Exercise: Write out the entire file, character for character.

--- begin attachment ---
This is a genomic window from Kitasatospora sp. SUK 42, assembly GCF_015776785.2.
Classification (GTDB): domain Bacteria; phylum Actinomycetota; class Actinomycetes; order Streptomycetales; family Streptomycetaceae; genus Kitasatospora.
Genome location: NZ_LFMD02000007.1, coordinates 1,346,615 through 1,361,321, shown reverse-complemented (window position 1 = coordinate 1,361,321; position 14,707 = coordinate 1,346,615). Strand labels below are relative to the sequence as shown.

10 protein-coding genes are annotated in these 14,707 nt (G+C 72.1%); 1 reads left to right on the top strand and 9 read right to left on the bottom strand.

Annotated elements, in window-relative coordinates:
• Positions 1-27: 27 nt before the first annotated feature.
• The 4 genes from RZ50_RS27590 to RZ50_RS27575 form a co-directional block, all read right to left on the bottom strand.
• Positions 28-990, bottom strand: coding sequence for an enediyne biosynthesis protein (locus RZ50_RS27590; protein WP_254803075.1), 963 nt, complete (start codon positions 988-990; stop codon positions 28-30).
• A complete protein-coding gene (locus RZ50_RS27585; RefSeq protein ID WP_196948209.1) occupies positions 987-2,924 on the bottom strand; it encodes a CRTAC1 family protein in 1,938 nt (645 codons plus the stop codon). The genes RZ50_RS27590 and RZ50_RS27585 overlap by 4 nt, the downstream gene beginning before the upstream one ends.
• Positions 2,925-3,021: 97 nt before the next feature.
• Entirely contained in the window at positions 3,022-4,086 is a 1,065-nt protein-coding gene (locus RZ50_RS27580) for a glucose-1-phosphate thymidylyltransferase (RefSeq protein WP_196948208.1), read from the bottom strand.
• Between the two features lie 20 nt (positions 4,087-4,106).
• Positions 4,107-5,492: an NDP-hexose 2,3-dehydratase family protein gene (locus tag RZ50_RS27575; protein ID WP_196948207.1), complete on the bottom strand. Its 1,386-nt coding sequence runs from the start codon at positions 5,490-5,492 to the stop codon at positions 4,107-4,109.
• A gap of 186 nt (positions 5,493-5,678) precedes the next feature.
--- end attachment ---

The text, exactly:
This is a genomic window from Kitasatospora sp. SUK 42, assembly GCF_015776785.2.
Classification (GTDB): domain Bacteria; phylum Actinomycetota; class Actinomycetes; order Streptomycetales; family Streptomycetaceae; genus Kitasatospora.
Genome location: NZ_LFMD02000007.1, coordinates 1,346,615 through 1,361,321, shown reverse-complemented (window position 1 = coordinate 1,361,321; position 14,707 = coordinate 1,346,615). Strand labels below are relative to the sequence as shown.

10 protein-coding genes are annotated in these 14,707 nt (G+C 72.1%); 1 reads left to right on the top strand and 9 read right to left on the bottom strand.

Annotated elements, in window-relative coordinates:
• Positions 1-27: 27 nt before the first annotated feature.
• The 4 genes from RZ50_RS27590 to RZ50_RS27575 form a co-directional block, all read right to left on the bottom strand.
• Positions 28-990, bottom strand: coding sequence for an enediyne biosynthesis protein (locus RZ50_RS27590; protein WP_254803075.1), 963 nt, complete (start codon positions 988-990; stop codon positions 28-30).
• A complete protein-coding gene (locus RZ50_RS27585; RefSeq protein ID WP_196948209.1) occupies positions 987-2,924 on the bottom strand; it encodes a CRTAC1 family protein in 1,938 nt (645 codons plus the stop codon). The genes RZ50_RS27590 and RZ50_RS27585 overlap by 4 nt, the downstream gene beginning before the upstream one ends.
• Positions 2,925-3,021: 97 nt before the next feature.
• Entirely contained in the window at positions 3,022-4,086 is a 1,065-nt protein-coding gene (locus RZ50_RS27580) for a glucose-1-phosphate thymidylyltransferase (RefSeq protein WP_196948208.1), read from the bottom strand.
• Between the two features lie 20 nt (positions 4,087-4,106).
• Positions 4,107-5,492: an NDP-hexose 2,3-dehydratase family protein gene (locus tag RZ50_RS27575; protein ID WP_196948207.1), complete on the bottom strand. Its 1,386-nt coding sequence runs from the start codon at positions 5,490-5,492 to the stop codon at positions 4,107-4,109.
• A gap of 186 nt (positions 5,493-5,678) precedes the next feature.